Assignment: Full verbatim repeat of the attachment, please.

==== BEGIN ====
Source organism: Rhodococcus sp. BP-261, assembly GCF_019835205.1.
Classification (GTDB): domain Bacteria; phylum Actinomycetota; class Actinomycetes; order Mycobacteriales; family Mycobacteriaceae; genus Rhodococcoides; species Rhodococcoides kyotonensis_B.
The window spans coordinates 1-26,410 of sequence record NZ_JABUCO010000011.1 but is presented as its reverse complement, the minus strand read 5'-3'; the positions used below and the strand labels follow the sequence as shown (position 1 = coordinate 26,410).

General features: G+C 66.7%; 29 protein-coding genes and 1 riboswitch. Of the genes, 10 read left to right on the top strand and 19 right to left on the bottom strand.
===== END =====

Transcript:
Source organism: Rhodococcus sp. BP-261, assembly GCF_019835205.1.
Classification (GTDB): domain Bacteria; phylum Actinomycetota; class Actinomycetes; order Mycobacteriales; family Mycobacteriaceae; genus Rhodococcoides; species Rhodococcoides kyotonensis_B.
The window spans coordinates 1-26,410 of sequence record NZ_JABUCO010000011.1 but is presented as its reverse complement, the minus strand read 5'-3'; the positions used below and the strand labels follow the sequence as shown (position 1 = coordinate 26,410).

General features: G+C 66.7%; 29 protein-coding genes and 1 riboswitch. Of the genes, 10 read left to right on the top strand and 19 right to left on the bottom strand.